Sun Ra & His Arkestra: The Bottom Line, New York, NY 1977-12-13 (CDR)
It’s unclear whether Sun Ra remained in Europe after the November 24 Piano Recital in Venice or returned to the United States before heading back to Italy in January 1978. There are no entries in The Earthly Recordings regarding the entire month of December and, in an interview with Keyboard Magazine, Sonny spoke of the solo performance and the January ‘78 quartet concerts as if they were part of the same tour (see Campbell & Trent, p.245). In addition, trumpeter Michael Ray states in his liner notes to the 2007 reissue of Disco 3000 that, following the week-long run at The Jazz Showcase (which produced the albums, The Soul Vibrations of Man and Taking a Chance on Chances), “[t]he very next phone call from Sun Ra was from Rome Italy. He asked if I was able to come to Rome to record an album.” This seems to indicate that Sonny had stayed behind to negotiate the Horo Records deal and set up last-minute concert dates for the New Year—and without even knowing who else might be joining him.
But, then, in the summer of 2008, two previously unheard Arkestra tracks were broadcast by Sun Ra archivist Michael D. Anderson on the ESP Internet Radio Tribute, both of which were purportedly recorded at The Bottom Line in New York on December 13, 1977. While I have no real reason to doubt “The Good Doctor” (and it would make sense, in a way, that Sonny would be back in the states during the holidays), upon close listening (and considering the information above), I’m not totally convinced that date is correct.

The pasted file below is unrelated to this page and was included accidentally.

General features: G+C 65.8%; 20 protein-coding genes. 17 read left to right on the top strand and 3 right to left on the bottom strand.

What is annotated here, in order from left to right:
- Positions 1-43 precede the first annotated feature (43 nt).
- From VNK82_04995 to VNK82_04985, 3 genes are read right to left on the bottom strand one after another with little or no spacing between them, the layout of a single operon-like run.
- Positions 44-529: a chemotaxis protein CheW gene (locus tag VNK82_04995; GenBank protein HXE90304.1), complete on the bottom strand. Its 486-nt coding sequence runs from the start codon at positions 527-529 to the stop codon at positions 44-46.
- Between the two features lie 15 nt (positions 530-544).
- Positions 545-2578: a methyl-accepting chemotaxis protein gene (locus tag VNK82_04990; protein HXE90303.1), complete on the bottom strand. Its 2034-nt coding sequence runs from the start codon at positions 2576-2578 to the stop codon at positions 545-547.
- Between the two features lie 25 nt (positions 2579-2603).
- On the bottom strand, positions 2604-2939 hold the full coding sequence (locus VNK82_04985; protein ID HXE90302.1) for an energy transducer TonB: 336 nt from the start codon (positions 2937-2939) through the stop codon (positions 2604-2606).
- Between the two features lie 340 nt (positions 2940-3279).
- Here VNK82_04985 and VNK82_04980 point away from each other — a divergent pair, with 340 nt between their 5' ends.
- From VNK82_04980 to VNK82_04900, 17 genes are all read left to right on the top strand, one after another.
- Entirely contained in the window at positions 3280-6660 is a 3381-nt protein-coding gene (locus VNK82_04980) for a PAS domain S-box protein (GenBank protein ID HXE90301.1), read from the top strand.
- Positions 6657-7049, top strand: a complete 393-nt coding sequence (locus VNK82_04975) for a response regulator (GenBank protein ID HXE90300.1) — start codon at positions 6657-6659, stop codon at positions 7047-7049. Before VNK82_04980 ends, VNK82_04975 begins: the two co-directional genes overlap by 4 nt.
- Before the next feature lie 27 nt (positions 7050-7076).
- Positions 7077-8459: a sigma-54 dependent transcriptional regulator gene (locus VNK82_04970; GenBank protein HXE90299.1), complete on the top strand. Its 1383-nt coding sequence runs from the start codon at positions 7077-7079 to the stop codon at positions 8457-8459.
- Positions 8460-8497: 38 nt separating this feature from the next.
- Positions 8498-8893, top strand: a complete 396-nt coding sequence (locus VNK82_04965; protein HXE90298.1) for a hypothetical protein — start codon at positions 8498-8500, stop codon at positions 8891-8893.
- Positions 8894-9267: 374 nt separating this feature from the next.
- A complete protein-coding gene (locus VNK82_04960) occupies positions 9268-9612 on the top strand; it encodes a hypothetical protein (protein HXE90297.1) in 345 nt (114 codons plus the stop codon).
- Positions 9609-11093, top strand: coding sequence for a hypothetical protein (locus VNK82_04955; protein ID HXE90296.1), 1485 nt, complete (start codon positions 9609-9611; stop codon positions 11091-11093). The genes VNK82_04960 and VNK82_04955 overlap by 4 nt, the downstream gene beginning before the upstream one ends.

In any event, the contiguous 16-minute concert sequence is certainly unusual, beginning with (apparently) the only known performance of “I Cover the Waterfront,” the 1933 hit song by Johnny Green and Edward Heyman, which was popularized by Louis Armstrong, Billie Holiday and Ella Fitzgerald. As with other old-timey numbers in this vein, it is mostly a vehicle for one of John Gilmore’s extended flights on tenor saxophone, punctuated by harmonized riffing from the rest of the band and a short organ solo from Ra. Of course, it is always delightful to hear Gilmore playing in this sort of straight-ahead, post-bop fashion but, honestly, it’s not one of those jaw-droppingly amazing displays he was routinely capable of. Instead, it’s merely great: tasteful, inventive and swinging. “Song of the Stargazers” appears here in a radically re-arranged version, with an odd major/minor tonality, angular herky-jerky rhythms and lyrics that are antiphonally chanted by the band rather than sung. Even weirder, Sonny adds some cryptic declamations towards the end. Interestingly, I don’t hear June Tyson or any trumpets whatsoever but Vincent Chauncey sounds especially strong on the French horn and is later joined by someone (possibly Craig Harris) on a warm and brassy trombone. Frankly, the abject strangeness of this rendition makes me suspect a different date—but then again, who knows?
Ultimately, this snippet of tape poses more questions than it answers, particularly when it comes to nailing down the chronology. Perhaps there is more from this concert in the El Saturn archive, which might provide some more clues as to its origin. Regardless, the unusual repertoire and excellent sound quality make it a highly enjoyable listen. There is a lot of other rare material to be found on the ESP Internet Radio Tribute and is well worth tracking down—even if the discographical info is a little sketchy. So it goes with Sun Ra!